NEW YORK Mill-grade aluminum scrap prices have logged
some hefty declines while secondary aluminum scrap and alloy
prices remain largely unchanged as strong demand and reports of
tightening scrap flows lend support.
Prices for 1-1-3 sows fell to a range of 78 to 80 cents per
pound from 79 to 81 cents previously, while mixed high-zinc
clips dropped to 67 to 69 cents from 68 to 70 cents per pound.
Used beverage cans (UBCs) moved to 77 to 79 cents per pound
picked up, down sharply from 82 to 84 cents per pound
previously; 3105 segregated clippings to 82 to 84 cents per
pound, down from 85 to 87 cents; and mill-grade painted siding
to 75 to 77 cents per pound, down from 79 to 81 cents.
Mill-grade aluminum and UBC prices fell due a decline in prices
on the London Metal Exchange, according to market participants.
The cash North American special aluminum alloy contract
(Nasaac) traded at $1,840 per tonne (83.5 cents per pound) in
the London Metal Exchanges official session Tuesday, down
3.2 percent from Fridays offical price of $1,900 per
tonne (86.2 cents per pound).
Scrap market participants told AMM that most free-market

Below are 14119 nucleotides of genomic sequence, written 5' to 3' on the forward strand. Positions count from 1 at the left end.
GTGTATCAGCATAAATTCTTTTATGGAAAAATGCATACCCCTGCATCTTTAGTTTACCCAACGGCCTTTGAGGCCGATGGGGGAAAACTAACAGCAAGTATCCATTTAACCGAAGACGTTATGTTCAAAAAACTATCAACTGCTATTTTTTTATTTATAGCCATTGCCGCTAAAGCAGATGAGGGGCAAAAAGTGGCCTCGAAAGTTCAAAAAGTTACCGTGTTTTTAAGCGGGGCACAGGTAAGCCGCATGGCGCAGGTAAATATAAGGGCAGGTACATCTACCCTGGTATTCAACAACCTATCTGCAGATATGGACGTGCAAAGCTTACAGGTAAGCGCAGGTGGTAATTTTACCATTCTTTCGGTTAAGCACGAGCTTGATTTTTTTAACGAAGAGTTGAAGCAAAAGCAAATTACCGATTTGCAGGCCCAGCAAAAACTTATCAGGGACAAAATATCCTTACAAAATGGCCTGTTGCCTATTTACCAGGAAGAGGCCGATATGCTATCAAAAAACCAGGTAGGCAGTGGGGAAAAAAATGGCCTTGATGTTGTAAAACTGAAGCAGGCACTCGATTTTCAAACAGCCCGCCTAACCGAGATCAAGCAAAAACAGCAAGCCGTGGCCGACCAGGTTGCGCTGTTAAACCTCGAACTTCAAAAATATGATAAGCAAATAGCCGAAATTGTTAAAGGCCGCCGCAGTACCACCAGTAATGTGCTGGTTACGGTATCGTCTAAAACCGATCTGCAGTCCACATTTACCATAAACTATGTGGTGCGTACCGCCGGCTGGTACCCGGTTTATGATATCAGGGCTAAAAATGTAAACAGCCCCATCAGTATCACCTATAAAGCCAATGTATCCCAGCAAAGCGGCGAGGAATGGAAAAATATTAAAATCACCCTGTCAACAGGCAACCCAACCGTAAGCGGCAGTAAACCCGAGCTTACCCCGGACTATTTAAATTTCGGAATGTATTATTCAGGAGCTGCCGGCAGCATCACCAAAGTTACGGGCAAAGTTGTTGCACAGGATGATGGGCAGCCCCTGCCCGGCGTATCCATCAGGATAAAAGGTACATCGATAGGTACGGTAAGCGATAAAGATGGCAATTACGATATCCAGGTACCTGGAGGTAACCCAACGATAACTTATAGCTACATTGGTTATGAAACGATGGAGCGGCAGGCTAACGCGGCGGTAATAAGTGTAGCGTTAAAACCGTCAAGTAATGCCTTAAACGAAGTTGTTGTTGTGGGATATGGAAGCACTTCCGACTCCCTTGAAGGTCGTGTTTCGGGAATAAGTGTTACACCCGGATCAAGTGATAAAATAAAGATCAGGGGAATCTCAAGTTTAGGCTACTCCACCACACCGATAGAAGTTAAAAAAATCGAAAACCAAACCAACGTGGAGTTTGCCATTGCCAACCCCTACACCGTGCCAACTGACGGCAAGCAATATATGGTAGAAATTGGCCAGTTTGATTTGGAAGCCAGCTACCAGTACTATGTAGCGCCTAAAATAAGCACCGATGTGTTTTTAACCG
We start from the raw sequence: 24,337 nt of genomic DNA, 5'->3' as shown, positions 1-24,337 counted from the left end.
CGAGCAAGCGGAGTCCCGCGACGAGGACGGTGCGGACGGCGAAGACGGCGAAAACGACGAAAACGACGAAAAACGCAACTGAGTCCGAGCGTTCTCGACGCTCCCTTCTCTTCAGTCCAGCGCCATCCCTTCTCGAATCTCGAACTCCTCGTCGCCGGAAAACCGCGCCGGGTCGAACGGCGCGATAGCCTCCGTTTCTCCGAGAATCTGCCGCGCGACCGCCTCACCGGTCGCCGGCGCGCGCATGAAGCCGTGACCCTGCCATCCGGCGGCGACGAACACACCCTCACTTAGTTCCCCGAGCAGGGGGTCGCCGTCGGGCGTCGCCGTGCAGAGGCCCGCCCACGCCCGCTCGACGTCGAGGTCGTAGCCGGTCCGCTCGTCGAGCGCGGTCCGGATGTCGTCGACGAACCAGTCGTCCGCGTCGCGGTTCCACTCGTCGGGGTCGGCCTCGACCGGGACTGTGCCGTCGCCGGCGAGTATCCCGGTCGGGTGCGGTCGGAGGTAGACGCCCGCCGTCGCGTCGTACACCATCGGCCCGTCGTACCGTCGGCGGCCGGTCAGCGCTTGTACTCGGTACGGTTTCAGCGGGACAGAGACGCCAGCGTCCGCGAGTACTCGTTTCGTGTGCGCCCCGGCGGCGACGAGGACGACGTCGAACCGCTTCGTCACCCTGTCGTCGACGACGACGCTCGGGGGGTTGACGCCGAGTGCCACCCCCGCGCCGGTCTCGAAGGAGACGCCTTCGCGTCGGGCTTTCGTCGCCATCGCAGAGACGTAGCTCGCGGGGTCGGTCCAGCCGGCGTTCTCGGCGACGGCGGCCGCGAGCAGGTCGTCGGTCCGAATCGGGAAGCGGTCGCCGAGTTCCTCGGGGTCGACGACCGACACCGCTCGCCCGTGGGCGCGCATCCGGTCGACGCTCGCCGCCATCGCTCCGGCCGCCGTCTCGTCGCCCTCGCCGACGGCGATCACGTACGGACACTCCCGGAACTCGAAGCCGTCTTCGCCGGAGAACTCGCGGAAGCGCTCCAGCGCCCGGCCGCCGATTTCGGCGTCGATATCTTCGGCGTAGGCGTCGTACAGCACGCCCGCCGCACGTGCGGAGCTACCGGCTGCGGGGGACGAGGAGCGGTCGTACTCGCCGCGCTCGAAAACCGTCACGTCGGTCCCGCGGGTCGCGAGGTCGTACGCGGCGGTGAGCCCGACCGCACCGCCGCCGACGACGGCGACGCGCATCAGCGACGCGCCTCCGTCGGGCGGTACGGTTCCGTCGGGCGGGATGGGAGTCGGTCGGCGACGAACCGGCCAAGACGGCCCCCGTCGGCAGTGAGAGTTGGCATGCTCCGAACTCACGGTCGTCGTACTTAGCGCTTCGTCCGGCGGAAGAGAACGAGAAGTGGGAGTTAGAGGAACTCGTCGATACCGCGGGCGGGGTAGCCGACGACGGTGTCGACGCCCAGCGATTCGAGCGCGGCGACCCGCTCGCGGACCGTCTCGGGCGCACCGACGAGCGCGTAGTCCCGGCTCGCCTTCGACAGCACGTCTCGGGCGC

secondary scrap prices hadnt followed the LME lower
because demand was still strong, particularly as many companies
returned to full production after the holiday season.
It depends on where youre at. If youre short
and its winter, youre going to pay whatever,
one buyer said.
We would love to drop prices in the face of the falling
LME, but I dont think its a good strategy right
now, a second buyer said.
Tightening scrap flows associated with progressively colder
weather was also a factor, one broker said.
Theyre not short, but they still need metal. Prices
may come down if they fill their bellies a little, but
theyre not able to buy anything right now, he said.
By Wednesday, if the LME stays where its at or
drops, then the free-market prices will drop.
The intransigence of scrap prices was also keeping alloy prices
stable, alloy producers said.
A380.1 continuing to trade in a range of $1.02 to $1.04 per
Were not going to drop prices automatically. When
the LME has been going up people have been hesitant to pay
more, so were going to do the same when it goes
down, one producer said.
I suspect we could sell easily at $1.03, but the scrap
price is not allowing us to sell at that, a second alloy
producer who is quoting at $1.04 per pound for A380.1 added.